Silencing protest is big business in China, where the government spends as much on internal security as it does on the People’s Liberation Army.

Addressing the heads of government in Beijing is a very dangerous proposition for those who dare to do so.

All grievances are challenged by many strong-arm thugs who have been employed by the government to silence protesters by any means necessary.

These thugs work with the police and government officials and their only job is to quell dissent.

They lay in wait, like hungry alligators lurking in a tropical glade, outside the city’s vast government compounds.

These “security guards” number in the thousands and they have arrived from China’s different provinces to intercept petitioners outside the capital’s hot spots: Tiananmen Square, the United States Embassy, the State Petitions Office and the United Nations Development Program.

Some 10,000 protesters are expected to storm Beijing this coming week because the annual parliamentary meetings (the National People’s Congress [NPC] and the Chinese People’s Political Consultative Conference [CPPCC]) are now open.

These meetings are expected to draw more than 5,000 politicians and delegates from all across China.

These meetings are especially attractive to protesters because this year, change is in the air and a new generation of leaders is slated to rule the nation.

There are idealistic protesters who still believe in the intrinsic goodness of their government and others who are determined to embarrass their leaders into shameful capitulation of their policies.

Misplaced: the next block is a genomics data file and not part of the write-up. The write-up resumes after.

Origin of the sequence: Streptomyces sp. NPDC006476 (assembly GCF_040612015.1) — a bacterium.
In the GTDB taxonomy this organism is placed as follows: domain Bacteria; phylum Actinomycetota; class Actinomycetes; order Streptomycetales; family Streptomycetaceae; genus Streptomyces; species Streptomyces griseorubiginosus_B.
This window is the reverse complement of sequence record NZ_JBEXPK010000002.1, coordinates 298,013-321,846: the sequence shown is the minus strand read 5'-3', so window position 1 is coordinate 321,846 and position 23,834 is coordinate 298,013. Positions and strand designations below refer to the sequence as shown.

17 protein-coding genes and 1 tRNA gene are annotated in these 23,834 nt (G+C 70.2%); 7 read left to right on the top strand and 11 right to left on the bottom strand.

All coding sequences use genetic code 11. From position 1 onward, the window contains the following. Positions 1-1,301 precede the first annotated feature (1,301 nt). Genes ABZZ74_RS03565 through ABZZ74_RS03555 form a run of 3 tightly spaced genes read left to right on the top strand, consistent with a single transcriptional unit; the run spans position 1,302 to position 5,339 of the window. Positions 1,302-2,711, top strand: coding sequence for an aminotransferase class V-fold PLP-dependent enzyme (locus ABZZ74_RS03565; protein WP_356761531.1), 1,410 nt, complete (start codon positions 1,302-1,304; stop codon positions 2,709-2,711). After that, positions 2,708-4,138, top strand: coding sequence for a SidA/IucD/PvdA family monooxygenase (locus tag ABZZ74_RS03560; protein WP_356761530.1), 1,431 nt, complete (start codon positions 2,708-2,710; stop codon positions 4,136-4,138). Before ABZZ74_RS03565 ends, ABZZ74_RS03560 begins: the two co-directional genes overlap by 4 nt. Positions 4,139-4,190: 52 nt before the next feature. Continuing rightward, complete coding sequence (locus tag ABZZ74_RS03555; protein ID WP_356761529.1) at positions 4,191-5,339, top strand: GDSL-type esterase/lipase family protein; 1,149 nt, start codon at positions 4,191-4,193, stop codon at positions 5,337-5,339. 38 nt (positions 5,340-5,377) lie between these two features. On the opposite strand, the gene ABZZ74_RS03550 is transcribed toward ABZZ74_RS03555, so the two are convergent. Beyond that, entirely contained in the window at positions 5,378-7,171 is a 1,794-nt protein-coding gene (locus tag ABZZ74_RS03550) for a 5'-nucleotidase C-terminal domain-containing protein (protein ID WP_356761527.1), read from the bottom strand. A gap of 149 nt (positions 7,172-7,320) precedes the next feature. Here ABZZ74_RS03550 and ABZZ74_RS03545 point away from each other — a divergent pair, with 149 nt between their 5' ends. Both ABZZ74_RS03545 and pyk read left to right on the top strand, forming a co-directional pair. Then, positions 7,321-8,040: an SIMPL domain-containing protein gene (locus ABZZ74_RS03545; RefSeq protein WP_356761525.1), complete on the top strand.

All protesters will be met with armed thugs who will block their passage.

This new industry has sprung up since 2005, when it became apparent that the success of local officials directly corresponded to how many petitioners complained on their watch.

“Petitioning is useless. I have no sympathy for these people. If they do not listen to us, we just beat them,” said one guard named Mr. Yu.

It would seem that the words “civil rights” are not those that can be easily translated into Chinese.

One sad state of affairs.




M Dee Dubroff is the penname of this freelance writer and former teacher originally from Brooklyn, New York. A writer of ghostly and horror fiction, she has branched out into the world of humorous non fiction writing and maintains eight web sites covering a wide variety of topics. She also writes feature articles for several local newspapers. Her book entitled: A Taste of Funny, and her website, Eat, Drink And Really Be Merry ( feature many well researched and humorous articles on the subject of food and drink.